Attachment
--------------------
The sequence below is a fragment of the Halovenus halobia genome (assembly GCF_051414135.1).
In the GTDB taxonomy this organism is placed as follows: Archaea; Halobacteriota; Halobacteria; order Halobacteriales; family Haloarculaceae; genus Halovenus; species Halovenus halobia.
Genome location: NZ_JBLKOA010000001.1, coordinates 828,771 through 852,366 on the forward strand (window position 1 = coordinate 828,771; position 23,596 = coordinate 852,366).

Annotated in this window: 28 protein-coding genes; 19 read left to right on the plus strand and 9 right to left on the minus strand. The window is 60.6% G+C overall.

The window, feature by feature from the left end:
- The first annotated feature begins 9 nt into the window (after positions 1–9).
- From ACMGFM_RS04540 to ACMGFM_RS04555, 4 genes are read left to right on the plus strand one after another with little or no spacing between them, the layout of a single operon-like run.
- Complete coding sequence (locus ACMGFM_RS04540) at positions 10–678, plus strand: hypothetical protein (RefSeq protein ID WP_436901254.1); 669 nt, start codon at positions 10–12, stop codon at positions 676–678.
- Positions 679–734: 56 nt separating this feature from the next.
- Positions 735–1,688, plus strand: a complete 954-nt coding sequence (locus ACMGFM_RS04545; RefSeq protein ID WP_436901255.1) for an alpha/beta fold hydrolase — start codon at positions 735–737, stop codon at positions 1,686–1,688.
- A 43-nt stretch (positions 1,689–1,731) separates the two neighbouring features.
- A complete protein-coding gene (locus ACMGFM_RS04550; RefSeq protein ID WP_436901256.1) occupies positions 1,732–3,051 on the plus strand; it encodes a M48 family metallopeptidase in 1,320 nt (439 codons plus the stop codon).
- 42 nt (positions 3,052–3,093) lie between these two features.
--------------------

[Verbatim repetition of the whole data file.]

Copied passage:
The sequence below is a fragment of the Halovenus halobia genome (assembly GCF_051414135.1).
In the GTDB taxonomy this organism is placed as follows: Archaea; Halobacteriota; Halobacteria; order Halobacteriales; family Haloarculaceae; genus Halovenus; species Halovenus halobia.
Genome location: NZ_JBLKOA010000001.1, coordinates 828,771 through 852,366 on the forward strand (window position 1 = coordinate 828,771; position 23,596 = coordinate 852,366).

Annotated in this window: 28 protein-coding genes; 19 read left to right on the plus strand and 9 right to left on the minus strand. The window is 60.6% G+C overall.

The window, feature by feature from the left end:
- The first annotated feature begins 9 nt into the window (after positions 1–9).
- From ACMGFM_RS04540 to ACMGFM_RS04555, 4 genes are read left to right on the plus strand one after another with little or no spacing between them, the layout of a single operon-like run.
- Complete coding sequence (locus ACMGFM_RS04540) at positions 10–678, plus strand: hypothetical protein (RefSeq protein ID WP_436901254.1); 669 nt, start codon at positions 10–12, stop codon at positions 676–678.
- Positions 679–734: 56 nt separating this feature from the next.
- Positions 735–1,688, plus strand: a complete 954-nt coding sequence (locus ACMGFM_RS04545; RefSeq protein ID WP_436901255.1) for an alpha/beta fold hydrolase — start codon at positions 735–737, stop codon at positions 1,686–1,688.
- A 43-nt stretch (positions 1,689–1,731) separates the two neighbouring features.
- A complete protein-coding gene (locus ACMGFM_RS04550; RefSeq protein ID WP_436901256.1) occupies positions 1,732–3,051 on the plus strand; it encodes a M48 family metallopeptidase in 1,320 nt (439 codons plus the stop codon).
- 42 nt (positions 3,052–3,093) lie between these two features.